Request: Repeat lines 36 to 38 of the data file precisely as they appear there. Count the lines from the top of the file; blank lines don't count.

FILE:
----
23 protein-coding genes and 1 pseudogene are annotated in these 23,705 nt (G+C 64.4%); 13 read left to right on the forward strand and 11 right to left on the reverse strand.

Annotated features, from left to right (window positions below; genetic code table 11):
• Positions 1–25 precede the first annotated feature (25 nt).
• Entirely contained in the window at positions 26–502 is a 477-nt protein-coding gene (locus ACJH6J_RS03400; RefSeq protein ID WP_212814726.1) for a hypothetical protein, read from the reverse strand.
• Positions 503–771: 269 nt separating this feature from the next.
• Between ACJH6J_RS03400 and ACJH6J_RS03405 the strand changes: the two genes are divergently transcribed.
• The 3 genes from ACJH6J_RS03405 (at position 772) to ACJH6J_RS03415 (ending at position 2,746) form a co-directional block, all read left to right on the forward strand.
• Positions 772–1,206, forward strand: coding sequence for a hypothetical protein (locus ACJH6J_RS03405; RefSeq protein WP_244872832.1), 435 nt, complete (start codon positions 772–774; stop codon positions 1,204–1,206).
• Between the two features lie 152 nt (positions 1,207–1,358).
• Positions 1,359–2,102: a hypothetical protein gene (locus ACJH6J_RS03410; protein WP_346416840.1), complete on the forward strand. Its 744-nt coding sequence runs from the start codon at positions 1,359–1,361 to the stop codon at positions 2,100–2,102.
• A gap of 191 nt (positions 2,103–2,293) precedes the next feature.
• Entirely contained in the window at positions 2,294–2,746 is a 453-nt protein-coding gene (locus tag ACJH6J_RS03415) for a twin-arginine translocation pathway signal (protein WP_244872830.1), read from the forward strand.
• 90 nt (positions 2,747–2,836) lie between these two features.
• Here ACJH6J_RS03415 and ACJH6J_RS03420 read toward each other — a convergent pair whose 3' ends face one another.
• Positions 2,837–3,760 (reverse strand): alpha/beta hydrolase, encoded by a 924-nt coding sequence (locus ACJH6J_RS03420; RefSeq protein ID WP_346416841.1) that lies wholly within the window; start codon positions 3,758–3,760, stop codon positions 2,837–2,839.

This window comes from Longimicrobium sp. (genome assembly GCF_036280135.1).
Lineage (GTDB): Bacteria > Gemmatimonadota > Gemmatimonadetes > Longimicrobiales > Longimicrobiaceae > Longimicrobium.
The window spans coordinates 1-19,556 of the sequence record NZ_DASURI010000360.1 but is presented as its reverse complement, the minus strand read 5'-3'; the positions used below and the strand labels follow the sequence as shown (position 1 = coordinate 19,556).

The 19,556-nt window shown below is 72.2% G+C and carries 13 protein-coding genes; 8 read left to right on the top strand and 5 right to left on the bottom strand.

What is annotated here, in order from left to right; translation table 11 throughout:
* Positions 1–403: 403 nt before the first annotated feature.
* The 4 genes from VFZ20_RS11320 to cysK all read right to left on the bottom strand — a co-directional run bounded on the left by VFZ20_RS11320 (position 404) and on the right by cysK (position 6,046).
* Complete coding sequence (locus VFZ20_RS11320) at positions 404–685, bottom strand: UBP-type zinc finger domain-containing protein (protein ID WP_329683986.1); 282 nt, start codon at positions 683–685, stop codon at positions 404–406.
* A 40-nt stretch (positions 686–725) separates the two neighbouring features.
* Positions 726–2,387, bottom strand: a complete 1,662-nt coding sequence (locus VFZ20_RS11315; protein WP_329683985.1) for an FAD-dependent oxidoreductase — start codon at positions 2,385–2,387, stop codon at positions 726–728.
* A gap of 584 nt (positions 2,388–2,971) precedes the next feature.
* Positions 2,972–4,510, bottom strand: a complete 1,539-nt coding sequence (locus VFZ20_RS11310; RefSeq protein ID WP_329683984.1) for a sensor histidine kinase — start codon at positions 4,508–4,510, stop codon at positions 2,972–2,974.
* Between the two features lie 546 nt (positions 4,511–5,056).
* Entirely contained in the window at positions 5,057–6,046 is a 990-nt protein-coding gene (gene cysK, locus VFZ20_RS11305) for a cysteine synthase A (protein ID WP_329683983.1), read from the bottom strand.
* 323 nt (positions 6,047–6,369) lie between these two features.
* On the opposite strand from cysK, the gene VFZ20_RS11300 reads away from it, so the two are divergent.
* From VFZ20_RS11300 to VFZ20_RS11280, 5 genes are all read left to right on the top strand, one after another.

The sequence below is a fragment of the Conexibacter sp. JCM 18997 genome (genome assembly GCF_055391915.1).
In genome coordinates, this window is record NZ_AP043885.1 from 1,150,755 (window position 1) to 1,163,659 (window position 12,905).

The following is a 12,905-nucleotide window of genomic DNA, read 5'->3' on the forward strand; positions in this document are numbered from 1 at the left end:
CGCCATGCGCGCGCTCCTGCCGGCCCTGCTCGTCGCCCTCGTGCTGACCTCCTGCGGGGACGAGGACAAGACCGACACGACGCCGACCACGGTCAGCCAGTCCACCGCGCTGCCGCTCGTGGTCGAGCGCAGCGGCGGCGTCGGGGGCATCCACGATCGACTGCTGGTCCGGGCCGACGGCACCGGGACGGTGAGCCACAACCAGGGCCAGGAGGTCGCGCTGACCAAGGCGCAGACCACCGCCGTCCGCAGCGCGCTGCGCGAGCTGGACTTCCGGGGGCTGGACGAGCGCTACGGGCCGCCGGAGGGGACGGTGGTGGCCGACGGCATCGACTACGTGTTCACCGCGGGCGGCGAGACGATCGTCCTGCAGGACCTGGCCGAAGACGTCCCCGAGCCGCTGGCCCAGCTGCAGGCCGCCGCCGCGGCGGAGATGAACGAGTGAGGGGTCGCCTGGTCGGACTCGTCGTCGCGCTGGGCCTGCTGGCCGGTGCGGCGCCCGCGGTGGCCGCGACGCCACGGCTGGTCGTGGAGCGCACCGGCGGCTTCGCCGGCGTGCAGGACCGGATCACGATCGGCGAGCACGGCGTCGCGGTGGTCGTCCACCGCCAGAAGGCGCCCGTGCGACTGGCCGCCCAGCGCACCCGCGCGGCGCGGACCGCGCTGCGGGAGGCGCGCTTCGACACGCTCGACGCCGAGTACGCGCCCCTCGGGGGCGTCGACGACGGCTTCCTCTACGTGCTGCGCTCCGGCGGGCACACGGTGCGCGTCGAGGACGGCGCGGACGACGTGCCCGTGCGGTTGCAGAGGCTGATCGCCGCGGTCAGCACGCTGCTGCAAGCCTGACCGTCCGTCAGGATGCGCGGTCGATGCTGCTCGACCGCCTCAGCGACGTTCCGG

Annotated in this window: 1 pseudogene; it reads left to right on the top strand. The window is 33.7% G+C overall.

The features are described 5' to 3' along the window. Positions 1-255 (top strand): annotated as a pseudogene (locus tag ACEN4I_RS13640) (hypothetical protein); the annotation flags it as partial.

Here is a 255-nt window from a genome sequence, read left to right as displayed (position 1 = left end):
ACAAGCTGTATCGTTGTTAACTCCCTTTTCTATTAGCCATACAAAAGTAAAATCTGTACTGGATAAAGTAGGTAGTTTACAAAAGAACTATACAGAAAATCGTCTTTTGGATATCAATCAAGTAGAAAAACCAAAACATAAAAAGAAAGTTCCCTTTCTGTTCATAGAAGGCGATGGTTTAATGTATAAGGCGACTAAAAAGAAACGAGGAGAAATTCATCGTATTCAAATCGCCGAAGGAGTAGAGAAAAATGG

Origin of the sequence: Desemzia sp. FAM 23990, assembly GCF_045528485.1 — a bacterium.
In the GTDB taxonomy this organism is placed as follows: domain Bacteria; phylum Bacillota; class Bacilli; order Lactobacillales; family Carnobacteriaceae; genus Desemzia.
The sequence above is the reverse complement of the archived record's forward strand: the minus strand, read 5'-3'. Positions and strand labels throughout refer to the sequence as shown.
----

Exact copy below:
CGCCATGCGCGCGCTCCTGCCGGCCCTGCTCGTCGCCCTCGTGCTGACCTCCTGCGGGGACGAGGACAAGACCGACACGACGCCGACCACGGTCAGCCAGTCCACCGCGCTGCCGCTCGTGGTCGAGCGCAGCGGCGGCGTCGGGGGCATCCACGATCGACTGCTGGTCCGGGCCGACGGCACCGGGACGGTGAGCCACAACCAGGGCCAGGAGGTCGCGCTGACCAAGGCGCAGACCACCGCCGTCCGCAGCGCGCTGCGCGAGCTGGACTTCCGGGGGCTGGACGAGCGCTACGGGCCGCCGGAGGGGACGGTGGTGGCCGACGGCATCGACTACGTGTTCACCGCGGGCGGCGAGACGATCGTCCTGCAGGACCTGGCCGAAGACGTCCCCGAGCCGCTGGCCCAGCTGCAGGCCGCCGCCGCGGCGGAGATGAACGAGTGAGGGGTCGCCTGGTCGGACTCGTCGTCGCGCTGGGCCTGCTGGCCGGTGCGGCGCCCGCGGTGGCCGCGACGCCACGGCTGGTCGTGGAGCGCACCGGCGGCTTCGCCGGCGTGCAGGACCGGATCACGATCGGCGAGCACGGCGTCGCGGTGGTCGTCCACCGCCAGAAGGCGCCCGTGCGACTGGCCGCCCAGCGCACCCGCGCGGCGCGGACCGCGCTGCGGGAGGCGCGCTTCGACACGCTCGACGCCGAGTACGCGCCCCTCGGGGGCGTCGACGACGGCTTCCTCTACGTGCTGCGCTCCGGCGGGCACACGGTGCGCGTCGAGGACGGCGCGGACGACGTGCCCGTGCGGTTGCAGAGGCTGATCGCCGCGGTCAGCACGCTGCTGCAAGCCTGACCGTCCGTCAGGATGCGCGGTCGATGCTGCTCGACCGCCTCAGCGACGTTCCGG

Annotated in this window: 1 pseudogene; it reads left to right on the top strand. The window is 33.7% G+C overall.

The features are described 5' to 3' along the window. Positions 1-255 (top strand): annotated as a pseudogene (locus tag ACEN4I_RS13640) (hypothetical protein); the annotation flags it as partial.